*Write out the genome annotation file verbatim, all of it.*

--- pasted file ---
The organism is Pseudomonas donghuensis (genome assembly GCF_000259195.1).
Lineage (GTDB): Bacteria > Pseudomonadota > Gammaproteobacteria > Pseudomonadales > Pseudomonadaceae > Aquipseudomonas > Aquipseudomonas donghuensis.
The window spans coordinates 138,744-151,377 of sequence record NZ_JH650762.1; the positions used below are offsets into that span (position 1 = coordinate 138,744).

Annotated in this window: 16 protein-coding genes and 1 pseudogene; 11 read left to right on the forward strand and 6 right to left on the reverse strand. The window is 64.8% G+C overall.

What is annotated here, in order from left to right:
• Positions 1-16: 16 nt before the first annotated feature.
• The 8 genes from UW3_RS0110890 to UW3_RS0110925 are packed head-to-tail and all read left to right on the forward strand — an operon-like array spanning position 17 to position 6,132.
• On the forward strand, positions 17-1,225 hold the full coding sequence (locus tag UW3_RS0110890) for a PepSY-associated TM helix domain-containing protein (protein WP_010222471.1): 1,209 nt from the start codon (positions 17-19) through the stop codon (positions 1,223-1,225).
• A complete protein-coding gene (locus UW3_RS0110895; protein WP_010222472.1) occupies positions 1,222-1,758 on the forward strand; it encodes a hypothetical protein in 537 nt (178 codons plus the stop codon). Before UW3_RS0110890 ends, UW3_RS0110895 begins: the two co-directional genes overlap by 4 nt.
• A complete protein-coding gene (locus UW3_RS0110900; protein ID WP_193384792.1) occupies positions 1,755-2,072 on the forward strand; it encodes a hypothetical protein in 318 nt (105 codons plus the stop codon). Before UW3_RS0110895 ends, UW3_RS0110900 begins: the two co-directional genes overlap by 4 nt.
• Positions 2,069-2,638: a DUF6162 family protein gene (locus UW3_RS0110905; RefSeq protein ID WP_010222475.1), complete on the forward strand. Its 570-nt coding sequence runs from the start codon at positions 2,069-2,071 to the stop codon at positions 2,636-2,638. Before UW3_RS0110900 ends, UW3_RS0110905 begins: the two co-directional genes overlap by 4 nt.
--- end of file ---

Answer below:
The organism is Pseudomonas donghuensis (genome assembly GCF_000259195.1).
Lineage (GTDB): Bacteria > Pseudomonadota > Gammaproteobacteria > Pseudomonadales > Pseudomonadaceae > Aquipseudomonas > Aquipseudomonas donghuensis.
The window spans coordinates 138,744-151,377 of sequence record NZ_JH650762.1; the positions used below are offsets into that span (position 1 = coordinate 138,744).

Annotated in this window: 16 protein-coding genes and 1 pseudogene; 11 read left to right on the forward strand and 6 right to left on the reverse strand. The window is 64.8% G+C overall.

What is annotated here, in order from left to right:
• Positions 1-16: 16 nt before the first annotated feature.
• The 8 genes from UW3_RS0110890 to UW3_RS0110925 are packed head-to-tail and all read left to right on the forward strand — an operon-like array spanning position 17 to position 6,132.
• On the forward strand, positions 17-1,225 hold the full coding sequence (locus tag UW3_RS0110890) for a PepSY-associated TM helix domain-containing protein (protein WP_010222471.1): 1,209 nt from the start codon (positions 17-19) through the stop codon (positions 1,223-1,225).
• A complete protein-coding gene (locus UW3_RS0110895; protein WP_010222472.1) occupies positions 1,222-1,758 on the forward strand; it encodes a hypothetical protein in 537 nt (178 codons plus the stop codon). Before UW3_RS0110890 ends, UW3_RS0110895 begins: the two co-directional genes overlap by 4 nt.
• A complete protein-coding gene (locus UW3_RS0110900; protein ID WP_193384792.1) occupies positions 1,755-2,072 on the forward strand; it encodes a hypothetical protein in 318 nt (105 codons plus the stop codon). Before UW3_RS0110895 ends, UW3_RS0110900 begins: the two co-directional genes overlap by 4 nt.
• Positions 2,069-2,638: a DUF6162 family protein gene (locus UW3_RS0110905; RefSeq protein ID WP_010222475.1), complete on the forward strand. Its 570-nt coding sequence runs from the start codon at positions 2,069-2,071 to the stop codon at positions 2,636-2,638. Before UW3_RS0110900 ends, UW3_RS0110905 begins: the two co-directional genes overlap by 4 nt.